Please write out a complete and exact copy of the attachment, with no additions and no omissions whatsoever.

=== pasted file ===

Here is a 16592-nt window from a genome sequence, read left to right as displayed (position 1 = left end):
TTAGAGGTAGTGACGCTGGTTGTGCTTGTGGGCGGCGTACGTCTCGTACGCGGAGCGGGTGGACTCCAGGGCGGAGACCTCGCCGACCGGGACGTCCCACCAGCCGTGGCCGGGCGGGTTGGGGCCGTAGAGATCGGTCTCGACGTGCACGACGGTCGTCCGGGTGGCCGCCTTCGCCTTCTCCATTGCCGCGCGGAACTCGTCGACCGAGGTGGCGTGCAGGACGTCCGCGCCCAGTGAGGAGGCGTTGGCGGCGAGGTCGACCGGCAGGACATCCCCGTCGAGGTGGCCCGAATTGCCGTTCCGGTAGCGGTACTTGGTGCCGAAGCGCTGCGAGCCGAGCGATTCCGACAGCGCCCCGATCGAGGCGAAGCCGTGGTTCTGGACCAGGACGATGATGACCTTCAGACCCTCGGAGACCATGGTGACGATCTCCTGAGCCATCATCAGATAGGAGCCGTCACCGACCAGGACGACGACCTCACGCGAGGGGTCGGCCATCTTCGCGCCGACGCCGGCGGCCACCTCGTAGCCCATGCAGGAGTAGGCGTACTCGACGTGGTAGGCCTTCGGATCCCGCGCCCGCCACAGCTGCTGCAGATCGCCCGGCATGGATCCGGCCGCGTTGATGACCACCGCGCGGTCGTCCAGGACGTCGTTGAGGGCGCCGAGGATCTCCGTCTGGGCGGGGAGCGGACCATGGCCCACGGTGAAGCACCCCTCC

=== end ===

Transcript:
Here is a 16592-nt window from a genome sequence, read left to right as displayed (position 1 = left end):
TTAGAGGTAGTGACGCTGGTTGTGCTTGTGGGCGGCGTACGTCTCGTACGCGGAGCGGGTGGACTCCAGGGCGGAGACCTCGCCGACCGGGACGTCCCACCAGCCGTGGCCGGGCGGGTTGGGGCCGTAGAGATCGGTCTCGACGTGCACGACGGTCGTCCGGGTGGCCGCCTTCGCCTTCTCCATTGCCGCGCGGAACTCGTCGACCGAGGTGGCGTGCAGGACGTCCGCGCCCAGTGAGGAGGCGTTGGCGGCGAGGTCGACCGGCAGGACATCCCCGTCGAGGTGGCCCGAATTGCCGTTCCGGTAGCGGTACTTGGTGCCGAAGCGCTGCGAGCCGAGCGATTCCGACAGCGCCCCGATCGAGGCGAAGCCGTGGTTCTGGACCAGGACGATGATGACCTTCAGACCCTCGGAGACCATGGTGACGATCTCCTGAGCCATCATCAGATAGGAGCCGTCACCGACCAGGACGACGACCTCACGCGAGGGGTCGGCCATCTTCGCGCCGACGCCGGCGGCCACCTCGTAGCCCATGCAGGAGTAGGCGTACTCGACGTGGTAGGCCTTCGGATCCCGCGCCCGCCACAGCTGCTGCAGATCGCCCGGCATGGATCCGGCCGCGTTGATGACCACCGCGCGGTCGTCCAGGACGTCGTTGAGGGCGCCGAGGATCTCCGTCTGGGCGGGGAGCGGACCATGGCCCACGGTGAAGCACCCCTCC